Showing Its Hand — Europe’s Need for Natural Gas

January 19, 2023

Sources: Bloomberg, New York Mercantile Exchange Sources: Bloomberg, New York Mercantile Exchange

As we approach the one-year anniversary of Russia’s horrific invasion of Ukraine, it’s evident that the world has changed dramatically as a result. The loss of life in Ukraine and the pain and suffering caused by the invasion are irreparable. Hopefully, the war will end soon, giving the country a chance to rebuild. 

One of the first steps Russia took after invading Ukraine was weaponizing its energy supplies to Europe. As a result, Europe had to move quickly to shore up other energy sources to power its homes, industries and utilities. Prior to the invasion, Europe imported 83% of its natural gas and a significant portion of that came directly from Russia via pipeline, according to the European Council and the Council of the European Union.1 

In the months following the invasion, Russia began to restrict the flow of that natural gas via its Nord Stream pipeline. Then, in the fall of 2022, the pipeline exploded due to sabotage.2 As European nations prepared for the winter (when more natural gas is used to heat homes), it became even more imperative for them to store this vital resource. 

Amazingly, Europe was able to shore up its storage in just a few months, thanks in large part to U.S.-based natural gas producers, which were able to ship out a significant amount of liquefied natural gas (LNG) to Europe and the rest of the world. 

Fortunately, the winter weather in the U.S. and Europe has been very mild so far, allowing natural gas storage to stay at high levels. In fact, the levels are so high that LNG tankers have been idling off the coast of Europe, awaiting room to unload their cargoes. As a result, we’ve seen a significant collapse in natural gas prices worldwide — to the point that the prices today are even lower than before Russia invaded Ukraine.

Interestingly, as seen in this week’s Chart of the Week, the price for natural gas in Europe had been moving up relative to the price in the U.S. since the middle of 2021, well before the invasion. However, in the spring of 2021, Russia began amassing troops near the Ukraine border and conducting training exercises. Natural gas prices started moving higher around that same time as the world and Europe, in particular, began to prepare for the eventual invasion and its potential ramifications.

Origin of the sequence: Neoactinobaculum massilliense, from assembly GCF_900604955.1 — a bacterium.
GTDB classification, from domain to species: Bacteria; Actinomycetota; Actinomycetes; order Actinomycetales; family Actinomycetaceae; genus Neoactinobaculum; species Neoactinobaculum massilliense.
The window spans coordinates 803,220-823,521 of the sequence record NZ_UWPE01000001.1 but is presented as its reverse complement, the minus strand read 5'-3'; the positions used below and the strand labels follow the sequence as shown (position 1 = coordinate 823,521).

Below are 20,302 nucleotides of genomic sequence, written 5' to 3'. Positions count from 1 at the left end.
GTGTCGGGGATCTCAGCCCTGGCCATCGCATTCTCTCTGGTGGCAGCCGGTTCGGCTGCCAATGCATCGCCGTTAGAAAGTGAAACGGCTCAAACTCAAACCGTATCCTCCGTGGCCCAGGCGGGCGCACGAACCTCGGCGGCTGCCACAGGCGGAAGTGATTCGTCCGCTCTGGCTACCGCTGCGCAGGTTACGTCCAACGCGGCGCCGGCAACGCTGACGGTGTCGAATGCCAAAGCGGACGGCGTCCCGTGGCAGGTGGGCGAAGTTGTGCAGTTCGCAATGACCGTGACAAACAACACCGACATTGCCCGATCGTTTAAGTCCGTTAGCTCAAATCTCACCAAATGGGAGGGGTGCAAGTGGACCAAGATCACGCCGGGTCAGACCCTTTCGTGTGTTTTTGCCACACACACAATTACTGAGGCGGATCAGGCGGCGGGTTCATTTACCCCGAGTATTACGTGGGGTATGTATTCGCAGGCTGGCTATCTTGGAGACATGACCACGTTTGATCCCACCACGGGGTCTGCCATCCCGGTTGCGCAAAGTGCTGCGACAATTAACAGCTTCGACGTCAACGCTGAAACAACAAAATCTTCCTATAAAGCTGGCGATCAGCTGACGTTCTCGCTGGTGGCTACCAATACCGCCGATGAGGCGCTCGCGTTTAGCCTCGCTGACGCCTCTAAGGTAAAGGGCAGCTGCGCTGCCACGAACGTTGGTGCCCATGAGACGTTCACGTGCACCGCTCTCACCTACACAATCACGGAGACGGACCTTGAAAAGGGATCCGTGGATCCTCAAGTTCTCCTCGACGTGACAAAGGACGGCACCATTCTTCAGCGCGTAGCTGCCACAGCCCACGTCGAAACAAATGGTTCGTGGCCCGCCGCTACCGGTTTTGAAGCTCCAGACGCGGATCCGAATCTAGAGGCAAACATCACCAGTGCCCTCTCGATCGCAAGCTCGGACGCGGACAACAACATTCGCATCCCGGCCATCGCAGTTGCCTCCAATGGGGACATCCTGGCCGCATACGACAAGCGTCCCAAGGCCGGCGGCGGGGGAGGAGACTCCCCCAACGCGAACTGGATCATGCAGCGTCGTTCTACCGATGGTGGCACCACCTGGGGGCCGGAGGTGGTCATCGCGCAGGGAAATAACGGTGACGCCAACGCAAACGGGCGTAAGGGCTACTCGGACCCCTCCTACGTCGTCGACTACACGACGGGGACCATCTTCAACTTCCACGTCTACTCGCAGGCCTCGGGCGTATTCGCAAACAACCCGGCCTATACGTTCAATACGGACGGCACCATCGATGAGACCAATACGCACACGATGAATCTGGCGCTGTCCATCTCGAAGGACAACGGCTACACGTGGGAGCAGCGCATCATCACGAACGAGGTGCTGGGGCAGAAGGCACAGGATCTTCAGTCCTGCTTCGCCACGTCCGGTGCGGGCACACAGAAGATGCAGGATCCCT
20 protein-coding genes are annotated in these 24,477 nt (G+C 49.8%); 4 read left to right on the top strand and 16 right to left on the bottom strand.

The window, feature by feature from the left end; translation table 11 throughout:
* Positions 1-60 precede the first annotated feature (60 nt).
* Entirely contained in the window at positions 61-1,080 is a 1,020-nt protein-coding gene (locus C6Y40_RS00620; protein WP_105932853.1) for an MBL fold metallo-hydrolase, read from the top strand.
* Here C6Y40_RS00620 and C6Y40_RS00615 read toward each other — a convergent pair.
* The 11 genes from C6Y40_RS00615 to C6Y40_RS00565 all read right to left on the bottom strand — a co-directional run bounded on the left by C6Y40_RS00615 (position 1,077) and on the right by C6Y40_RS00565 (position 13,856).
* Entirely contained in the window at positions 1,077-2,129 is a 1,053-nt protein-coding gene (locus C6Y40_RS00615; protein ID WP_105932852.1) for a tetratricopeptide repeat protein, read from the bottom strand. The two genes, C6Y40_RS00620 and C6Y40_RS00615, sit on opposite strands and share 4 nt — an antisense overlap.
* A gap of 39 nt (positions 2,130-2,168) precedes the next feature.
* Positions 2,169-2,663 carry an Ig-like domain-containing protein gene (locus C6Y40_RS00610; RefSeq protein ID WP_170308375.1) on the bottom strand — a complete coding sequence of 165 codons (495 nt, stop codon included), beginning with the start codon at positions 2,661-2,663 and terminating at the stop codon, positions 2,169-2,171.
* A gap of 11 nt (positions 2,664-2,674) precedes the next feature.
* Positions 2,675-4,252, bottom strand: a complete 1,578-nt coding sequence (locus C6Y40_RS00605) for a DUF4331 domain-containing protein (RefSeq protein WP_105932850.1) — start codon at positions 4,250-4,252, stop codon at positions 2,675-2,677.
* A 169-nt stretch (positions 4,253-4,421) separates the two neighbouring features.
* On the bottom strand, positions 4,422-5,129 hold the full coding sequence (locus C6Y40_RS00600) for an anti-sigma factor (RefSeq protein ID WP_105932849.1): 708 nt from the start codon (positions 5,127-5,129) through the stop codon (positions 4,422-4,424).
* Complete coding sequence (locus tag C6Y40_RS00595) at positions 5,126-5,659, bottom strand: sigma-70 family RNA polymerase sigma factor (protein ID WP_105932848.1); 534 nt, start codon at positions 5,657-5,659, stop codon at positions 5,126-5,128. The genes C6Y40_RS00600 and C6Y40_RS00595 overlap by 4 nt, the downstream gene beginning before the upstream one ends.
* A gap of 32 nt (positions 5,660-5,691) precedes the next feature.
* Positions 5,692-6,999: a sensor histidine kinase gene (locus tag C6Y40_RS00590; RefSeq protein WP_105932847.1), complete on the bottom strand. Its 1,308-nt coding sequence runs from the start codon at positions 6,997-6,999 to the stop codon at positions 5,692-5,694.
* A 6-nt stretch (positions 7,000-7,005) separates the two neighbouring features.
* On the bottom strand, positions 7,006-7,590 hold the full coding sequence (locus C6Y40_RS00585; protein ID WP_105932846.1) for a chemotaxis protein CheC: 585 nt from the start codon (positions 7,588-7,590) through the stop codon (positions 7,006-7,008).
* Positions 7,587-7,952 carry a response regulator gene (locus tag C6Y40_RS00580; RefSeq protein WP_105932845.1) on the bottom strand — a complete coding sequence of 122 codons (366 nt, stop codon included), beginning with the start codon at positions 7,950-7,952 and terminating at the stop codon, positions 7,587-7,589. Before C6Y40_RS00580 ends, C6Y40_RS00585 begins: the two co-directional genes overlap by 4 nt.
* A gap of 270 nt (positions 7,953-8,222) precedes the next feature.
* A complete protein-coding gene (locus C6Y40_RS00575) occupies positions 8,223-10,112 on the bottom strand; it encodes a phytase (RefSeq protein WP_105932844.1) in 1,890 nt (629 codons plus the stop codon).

Perhaps natural gas prices moved up too far, too fast, as European prices neared $100/Metric Million British Thermal Unit (MMBtu) by August 2022 compared to natural gas prices in the U.S. approaching $10/MMBtu. This move demonstrated how potentially vulnerable Europe is to an energy shortfall and how critical natural gas is to the world. 

Today, with the price in Europe coming back down to about $20/MMBtu compared to about $3.50 for the U.S., it still makes a lot of sense for U.S. producers to export LNG to Europe. The weather has been a great savior for Europe and its energy prices so far this winter, and storage levels remain high. Russia has left its mark on the rest of the world in many ways. This invasion has certainly put Europe on notice that it cannot rely on just Russia for its natural gas, and preparing for eventual colder weather (this year or incoming winters) is the only option. 

Key Takeaway     

Many U.S. natural gas companies can produce gas for significantly below the current $3.50 level and therefore will continue to be able to supply natural gas in the U.S. and abroad. U.S. natural gas companies should have a strong future as they are some of the lowest-cost producers in the world and provide a resource that is critical to today’s global infrastructure, as well as being a key part of the energy transition. 

Clearly, the lower natural gas prices today compared to significantly higher prices in 2022 will pose earnings headwinds for the year ahead. Keep an eye out for opportunities to own or lend to the best and lowest-cost operators in the U.S., which are even more valuable today given the events that have transpired in Russia and Europe.



1Source: Council of the European Union- Infographic - Where does the EU’s gas come from?; 11/7/22  

2Source: New York Times- In Nord Stream Mystery, Baltic Seabed Provides a Nearly Ideal Crime Scene; 12/26/22

Tags: Natural gas | Russia | Energy Sector | Earnings

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